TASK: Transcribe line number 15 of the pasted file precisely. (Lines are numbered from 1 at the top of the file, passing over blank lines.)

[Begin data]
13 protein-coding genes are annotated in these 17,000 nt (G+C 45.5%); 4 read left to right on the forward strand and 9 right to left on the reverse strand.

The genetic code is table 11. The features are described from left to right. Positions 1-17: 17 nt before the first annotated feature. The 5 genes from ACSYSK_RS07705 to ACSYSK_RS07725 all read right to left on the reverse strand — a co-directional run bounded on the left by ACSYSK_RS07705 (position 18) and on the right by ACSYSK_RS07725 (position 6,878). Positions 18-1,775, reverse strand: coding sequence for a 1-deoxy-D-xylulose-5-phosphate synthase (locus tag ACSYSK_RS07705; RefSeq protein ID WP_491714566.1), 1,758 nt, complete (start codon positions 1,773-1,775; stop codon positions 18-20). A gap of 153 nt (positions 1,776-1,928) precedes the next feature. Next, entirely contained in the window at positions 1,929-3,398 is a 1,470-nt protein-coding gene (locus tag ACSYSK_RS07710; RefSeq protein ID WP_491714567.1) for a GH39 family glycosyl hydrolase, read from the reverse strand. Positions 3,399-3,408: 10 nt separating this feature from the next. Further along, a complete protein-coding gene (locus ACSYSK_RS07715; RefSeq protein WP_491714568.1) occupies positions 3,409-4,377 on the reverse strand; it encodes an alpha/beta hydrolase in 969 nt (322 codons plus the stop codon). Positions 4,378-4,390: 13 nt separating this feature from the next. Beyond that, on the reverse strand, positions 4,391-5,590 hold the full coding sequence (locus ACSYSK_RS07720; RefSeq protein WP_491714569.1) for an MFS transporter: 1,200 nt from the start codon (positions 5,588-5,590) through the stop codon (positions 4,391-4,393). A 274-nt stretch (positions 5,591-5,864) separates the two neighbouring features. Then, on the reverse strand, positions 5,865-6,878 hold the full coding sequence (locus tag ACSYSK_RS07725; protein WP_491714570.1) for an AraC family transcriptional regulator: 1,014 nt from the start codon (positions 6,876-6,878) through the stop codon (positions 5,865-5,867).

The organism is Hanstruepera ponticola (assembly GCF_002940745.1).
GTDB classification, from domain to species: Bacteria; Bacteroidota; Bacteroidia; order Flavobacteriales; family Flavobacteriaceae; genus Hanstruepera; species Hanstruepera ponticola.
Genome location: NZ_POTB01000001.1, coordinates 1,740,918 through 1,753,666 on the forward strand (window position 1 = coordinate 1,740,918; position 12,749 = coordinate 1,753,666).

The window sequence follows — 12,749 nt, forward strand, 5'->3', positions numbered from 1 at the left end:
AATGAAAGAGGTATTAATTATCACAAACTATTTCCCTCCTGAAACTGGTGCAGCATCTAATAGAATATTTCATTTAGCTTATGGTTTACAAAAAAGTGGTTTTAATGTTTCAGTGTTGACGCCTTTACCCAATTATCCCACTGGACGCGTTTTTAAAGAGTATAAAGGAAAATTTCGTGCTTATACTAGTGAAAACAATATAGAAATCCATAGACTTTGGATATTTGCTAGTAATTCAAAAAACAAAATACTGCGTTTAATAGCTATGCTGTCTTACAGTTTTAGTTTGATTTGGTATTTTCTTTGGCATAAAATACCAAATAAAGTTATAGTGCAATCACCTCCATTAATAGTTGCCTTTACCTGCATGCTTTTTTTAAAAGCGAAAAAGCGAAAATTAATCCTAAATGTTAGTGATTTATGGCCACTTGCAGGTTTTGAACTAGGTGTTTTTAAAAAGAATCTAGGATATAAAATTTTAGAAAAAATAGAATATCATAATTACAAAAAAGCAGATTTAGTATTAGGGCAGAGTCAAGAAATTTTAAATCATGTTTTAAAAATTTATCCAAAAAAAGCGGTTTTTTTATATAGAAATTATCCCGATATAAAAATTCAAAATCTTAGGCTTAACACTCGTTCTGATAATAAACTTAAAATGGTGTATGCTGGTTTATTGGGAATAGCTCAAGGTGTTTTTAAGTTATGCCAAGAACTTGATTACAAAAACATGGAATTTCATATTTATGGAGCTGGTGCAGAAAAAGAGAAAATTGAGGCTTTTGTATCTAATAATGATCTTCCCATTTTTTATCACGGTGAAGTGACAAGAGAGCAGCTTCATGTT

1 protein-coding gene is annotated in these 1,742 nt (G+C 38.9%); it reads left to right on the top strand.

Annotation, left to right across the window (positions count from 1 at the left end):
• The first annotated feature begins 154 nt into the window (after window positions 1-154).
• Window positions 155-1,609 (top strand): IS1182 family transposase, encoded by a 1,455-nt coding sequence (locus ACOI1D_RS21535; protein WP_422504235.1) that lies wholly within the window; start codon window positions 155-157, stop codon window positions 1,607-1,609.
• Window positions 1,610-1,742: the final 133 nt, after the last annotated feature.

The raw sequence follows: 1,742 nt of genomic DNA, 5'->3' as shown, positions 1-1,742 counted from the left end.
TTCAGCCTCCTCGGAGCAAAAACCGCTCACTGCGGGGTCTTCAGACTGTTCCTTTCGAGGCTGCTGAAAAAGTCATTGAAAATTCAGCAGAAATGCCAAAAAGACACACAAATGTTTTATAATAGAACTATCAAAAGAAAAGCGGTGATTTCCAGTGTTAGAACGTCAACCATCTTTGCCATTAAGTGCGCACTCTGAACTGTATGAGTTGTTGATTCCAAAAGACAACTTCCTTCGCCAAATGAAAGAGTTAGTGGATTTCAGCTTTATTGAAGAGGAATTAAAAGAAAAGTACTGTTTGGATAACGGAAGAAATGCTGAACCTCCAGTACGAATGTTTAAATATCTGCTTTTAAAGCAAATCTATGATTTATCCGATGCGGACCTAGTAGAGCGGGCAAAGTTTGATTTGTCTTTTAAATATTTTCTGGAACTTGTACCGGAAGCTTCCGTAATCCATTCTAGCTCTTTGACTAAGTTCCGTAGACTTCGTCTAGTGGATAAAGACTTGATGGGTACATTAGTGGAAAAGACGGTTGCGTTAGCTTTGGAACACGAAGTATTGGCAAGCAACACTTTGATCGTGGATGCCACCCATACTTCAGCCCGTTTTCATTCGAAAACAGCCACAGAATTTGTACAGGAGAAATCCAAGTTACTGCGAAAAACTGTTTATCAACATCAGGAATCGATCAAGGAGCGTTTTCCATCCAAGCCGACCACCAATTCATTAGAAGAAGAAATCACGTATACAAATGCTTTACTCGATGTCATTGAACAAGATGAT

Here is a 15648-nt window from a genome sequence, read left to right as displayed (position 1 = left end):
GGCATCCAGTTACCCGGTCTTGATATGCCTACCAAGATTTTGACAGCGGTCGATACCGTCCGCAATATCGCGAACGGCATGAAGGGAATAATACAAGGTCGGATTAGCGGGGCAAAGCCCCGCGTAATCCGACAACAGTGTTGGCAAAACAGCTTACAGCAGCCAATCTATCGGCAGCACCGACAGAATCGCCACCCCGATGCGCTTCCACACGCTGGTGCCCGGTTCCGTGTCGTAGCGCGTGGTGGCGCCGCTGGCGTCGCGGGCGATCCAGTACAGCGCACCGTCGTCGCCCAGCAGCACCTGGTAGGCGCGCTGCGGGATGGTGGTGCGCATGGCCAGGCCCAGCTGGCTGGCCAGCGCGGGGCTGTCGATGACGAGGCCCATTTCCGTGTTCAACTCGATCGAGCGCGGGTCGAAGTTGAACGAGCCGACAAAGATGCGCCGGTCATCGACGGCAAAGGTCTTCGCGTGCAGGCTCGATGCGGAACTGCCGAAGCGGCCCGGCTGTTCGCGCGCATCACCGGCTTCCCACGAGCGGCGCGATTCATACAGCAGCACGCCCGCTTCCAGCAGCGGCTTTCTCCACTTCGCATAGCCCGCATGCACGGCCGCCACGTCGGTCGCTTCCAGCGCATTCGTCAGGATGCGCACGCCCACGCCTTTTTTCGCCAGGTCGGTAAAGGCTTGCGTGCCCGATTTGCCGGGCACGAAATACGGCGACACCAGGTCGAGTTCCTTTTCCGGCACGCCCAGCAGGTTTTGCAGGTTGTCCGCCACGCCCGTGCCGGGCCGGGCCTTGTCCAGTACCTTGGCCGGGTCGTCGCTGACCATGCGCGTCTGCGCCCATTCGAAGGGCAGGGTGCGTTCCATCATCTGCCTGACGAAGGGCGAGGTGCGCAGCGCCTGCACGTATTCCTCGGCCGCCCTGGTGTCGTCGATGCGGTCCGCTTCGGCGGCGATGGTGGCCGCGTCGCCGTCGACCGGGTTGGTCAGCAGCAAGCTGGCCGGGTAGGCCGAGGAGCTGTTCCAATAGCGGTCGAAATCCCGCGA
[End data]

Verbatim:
Here is a 15648-nt window from a genome sequence, read left to right as displayed (position 1 = left end):